As on-the-surface and/or obvious as this may sound, I'm so infinitely happy that I've never had the urge to fuss around with hard drugs. I've kicked it with Mary Jane a few times, granted, but I'm talking the truly-damaging junk. The hard white. Crack attacks. The such. One part "having hung around a solid group of straight-and-narrow" friends and another dose "having common sense," my drug-free life has been a good one, and the mere thought of what a drug-happy existence could be like scares the piss out of my sack. Nothing going right, family hating me and crying at my sight. Not being able to be around Gianna and my man Nick, probably stealing paper from my pops in order to score. In some fucked-up alternate Twilight Zone, it'd be the "Strung Out In a Desolate Modern Wasteland" episode, based on true events.
Having recently seen The Panic In Needle Park in its entirety, I can't help but revel in my own no-drugs world. What a bleak, road-to-nowhere existence that its two protagonists, Bobby (played by a young Al Pacino, in his breakout performance) and Helen (played by Kitty Winn, a phenomenal actress who I can't seem to place from any other films without IMDB's assistance), trap themselves within. The setting for such a hellhole being Manhattan's Upper West Side, W.72nd and Broadway, known back in the '70s as "Needle Park" by its large heroin addict population. The Panic In Needle Park is, essentially, a drug ballad, a love story following two lost souls in search of an exit that they can only seem to navigate while strung out. Through a mutual friend, Helen, a painter from Ft. Wayne, Indiana, meets Bobby, a degenerate ex-con/heroin addict going nowhere in life yet getting by on basic sweet-talk. They quickly fall in love, and we ride third-seat as their lives disintegrate into deeper fixes, prostitution, snitching, jailtime, and overdoses.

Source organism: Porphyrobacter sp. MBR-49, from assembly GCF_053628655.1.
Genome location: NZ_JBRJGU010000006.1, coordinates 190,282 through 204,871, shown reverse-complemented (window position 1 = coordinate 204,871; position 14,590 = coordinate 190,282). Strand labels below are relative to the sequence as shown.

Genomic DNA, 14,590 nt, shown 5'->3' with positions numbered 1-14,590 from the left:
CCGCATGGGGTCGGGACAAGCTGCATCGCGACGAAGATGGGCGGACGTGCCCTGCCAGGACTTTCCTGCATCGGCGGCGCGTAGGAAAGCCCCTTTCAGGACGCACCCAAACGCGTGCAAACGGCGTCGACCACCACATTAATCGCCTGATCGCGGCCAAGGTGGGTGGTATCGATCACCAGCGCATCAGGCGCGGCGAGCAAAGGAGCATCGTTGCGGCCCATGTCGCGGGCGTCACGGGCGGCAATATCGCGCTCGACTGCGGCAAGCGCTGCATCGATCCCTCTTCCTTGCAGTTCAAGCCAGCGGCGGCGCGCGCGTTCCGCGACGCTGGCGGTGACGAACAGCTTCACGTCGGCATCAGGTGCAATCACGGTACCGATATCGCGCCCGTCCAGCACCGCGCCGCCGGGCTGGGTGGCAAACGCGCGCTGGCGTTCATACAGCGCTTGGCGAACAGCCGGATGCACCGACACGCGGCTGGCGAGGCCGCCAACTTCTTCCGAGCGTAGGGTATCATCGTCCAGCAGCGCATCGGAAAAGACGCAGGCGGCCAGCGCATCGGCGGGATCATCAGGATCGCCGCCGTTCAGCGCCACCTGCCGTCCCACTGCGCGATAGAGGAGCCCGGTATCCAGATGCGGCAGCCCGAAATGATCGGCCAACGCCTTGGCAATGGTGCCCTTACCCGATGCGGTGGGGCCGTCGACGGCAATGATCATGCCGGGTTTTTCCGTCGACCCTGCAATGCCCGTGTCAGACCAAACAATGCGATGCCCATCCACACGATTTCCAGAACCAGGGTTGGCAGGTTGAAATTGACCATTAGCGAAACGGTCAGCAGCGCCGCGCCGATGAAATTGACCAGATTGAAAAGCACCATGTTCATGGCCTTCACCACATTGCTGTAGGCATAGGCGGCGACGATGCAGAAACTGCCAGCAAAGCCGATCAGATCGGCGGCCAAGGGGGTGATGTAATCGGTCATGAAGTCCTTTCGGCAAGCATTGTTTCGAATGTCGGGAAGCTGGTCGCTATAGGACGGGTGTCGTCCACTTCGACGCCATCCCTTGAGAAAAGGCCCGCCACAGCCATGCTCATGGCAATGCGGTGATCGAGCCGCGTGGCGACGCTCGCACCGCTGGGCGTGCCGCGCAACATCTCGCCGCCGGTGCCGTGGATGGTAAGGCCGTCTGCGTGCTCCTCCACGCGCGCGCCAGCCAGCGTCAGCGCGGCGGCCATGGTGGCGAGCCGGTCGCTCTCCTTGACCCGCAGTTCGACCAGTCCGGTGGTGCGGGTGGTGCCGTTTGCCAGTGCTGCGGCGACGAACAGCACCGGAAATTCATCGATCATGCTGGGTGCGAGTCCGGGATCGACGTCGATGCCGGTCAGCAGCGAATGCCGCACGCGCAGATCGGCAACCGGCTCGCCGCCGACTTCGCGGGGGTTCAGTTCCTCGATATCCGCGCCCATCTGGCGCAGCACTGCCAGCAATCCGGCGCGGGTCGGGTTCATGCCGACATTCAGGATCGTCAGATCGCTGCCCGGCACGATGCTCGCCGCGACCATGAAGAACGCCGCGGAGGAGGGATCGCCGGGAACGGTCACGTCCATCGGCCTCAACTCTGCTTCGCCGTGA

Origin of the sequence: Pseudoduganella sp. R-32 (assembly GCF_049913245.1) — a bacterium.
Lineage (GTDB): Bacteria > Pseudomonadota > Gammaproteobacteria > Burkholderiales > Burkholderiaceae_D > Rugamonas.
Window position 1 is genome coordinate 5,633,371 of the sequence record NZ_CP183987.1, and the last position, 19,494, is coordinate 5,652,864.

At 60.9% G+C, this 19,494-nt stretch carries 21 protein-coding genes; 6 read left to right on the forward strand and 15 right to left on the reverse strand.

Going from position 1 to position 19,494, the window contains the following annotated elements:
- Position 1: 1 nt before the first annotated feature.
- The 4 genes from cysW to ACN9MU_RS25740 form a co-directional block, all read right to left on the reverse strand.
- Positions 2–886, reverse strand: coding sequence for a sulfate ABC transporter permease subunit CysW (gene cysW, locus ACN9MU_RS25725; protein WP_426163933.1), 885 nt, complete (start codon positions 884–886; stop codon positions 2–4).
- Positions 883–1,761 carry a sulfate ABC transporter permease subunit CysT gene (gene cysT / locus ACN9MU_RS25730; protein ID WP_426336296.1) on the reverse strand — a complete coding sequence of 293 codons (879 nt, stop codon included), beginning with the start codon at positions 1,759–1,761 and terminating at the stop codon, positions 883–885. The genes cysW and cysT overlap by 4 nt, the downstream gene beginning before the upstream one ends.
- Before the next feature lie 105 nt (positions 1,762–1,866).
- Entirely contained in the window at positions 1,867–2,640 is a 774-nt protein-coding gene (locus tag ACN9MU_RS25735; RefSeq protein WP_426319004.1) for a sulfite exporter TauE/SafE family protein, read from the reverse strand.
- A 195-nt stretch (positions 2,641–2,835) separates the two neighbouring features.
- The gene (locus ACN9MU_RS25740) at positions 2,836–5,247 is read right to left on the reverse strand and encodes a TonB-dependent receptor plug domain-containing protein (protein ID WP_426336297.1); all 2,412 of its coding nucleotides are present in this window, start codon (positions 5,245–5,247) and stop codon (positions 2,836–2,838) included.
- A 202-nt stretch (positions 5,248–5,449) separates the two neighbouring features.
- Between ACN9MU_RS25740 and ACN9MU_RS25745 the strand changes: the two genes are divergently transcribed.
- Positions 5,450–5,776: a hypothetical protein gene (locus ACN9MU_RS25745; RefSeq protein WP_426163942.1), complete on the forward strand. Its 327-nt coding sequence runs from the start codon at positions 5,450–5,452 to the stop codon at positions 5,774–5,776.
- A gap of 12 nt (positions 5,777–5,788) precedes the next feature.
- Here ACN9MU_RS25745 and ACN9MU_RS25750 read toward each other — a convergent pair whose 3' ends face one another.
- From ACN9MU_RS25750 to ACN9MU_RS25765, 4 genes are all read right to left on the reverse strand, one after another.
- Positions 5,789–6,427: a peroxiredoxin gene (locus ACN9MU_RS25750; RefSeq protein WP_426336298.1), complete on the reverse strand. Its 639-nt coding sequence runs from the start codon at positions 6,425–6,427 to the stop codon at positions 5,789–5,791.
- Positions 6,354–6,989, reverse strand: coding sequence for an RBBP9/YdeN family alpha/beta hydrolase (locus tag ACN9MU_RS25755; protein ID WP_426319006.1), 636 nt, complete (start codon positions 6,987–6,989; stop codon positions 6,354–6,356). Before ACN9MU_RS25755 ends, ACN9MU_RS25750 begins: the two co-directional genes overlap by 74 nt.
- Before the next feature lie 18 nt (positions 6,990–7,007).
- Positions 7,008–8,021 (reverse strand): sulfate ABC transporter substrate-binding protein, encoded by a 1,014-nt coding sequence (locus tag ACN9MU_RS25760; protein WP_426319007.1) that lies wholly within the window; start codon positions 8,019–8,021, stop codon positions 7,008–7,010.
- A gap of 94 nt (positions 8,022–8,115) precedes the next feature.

Not exactly a romance to watch any time near Valentine's Day. Shot in grainy, almost-documentary-like fashion and using no underlying soundtrack, The Panic In Needle Park is brutally frank. Raw like ground chuck. Visceral without trying hard at all. The scenes where the camera closes in on arms' veins being injected with the heroin are hard to sit through, since they look painfully authentic. Figures, then, that, after some research, I've learned that the director, Jerry Schatzberg, reportledly cast 'actual' heroin "Fuck no" if it were today, but considering that this was a no-dollars-spent indie made in 1971 it could've been possible.
The voyeuristic feeling given off here is one amazing thing, but the acting delivered by the two leads is something else entirely. No wonder Pacino went on to snag some meaty roles back in the mid-1970s---he's dynamite here. Like he's not even "acting," but being himself in front of some dude with a camera. Not saying that the guy was a heroin addict (as far I know), though; he's just so believable in Bobby's back-and-forth from sympathetic and loving to animalistic and cunning. In one of Pacino's best moments here, Bobby learns that Helen (who he plans on marrying) was having sex for drugs while he was away on a brief prison stint. The ravenous force that he confronts her with is rough enough to leave Tony Montana shaking.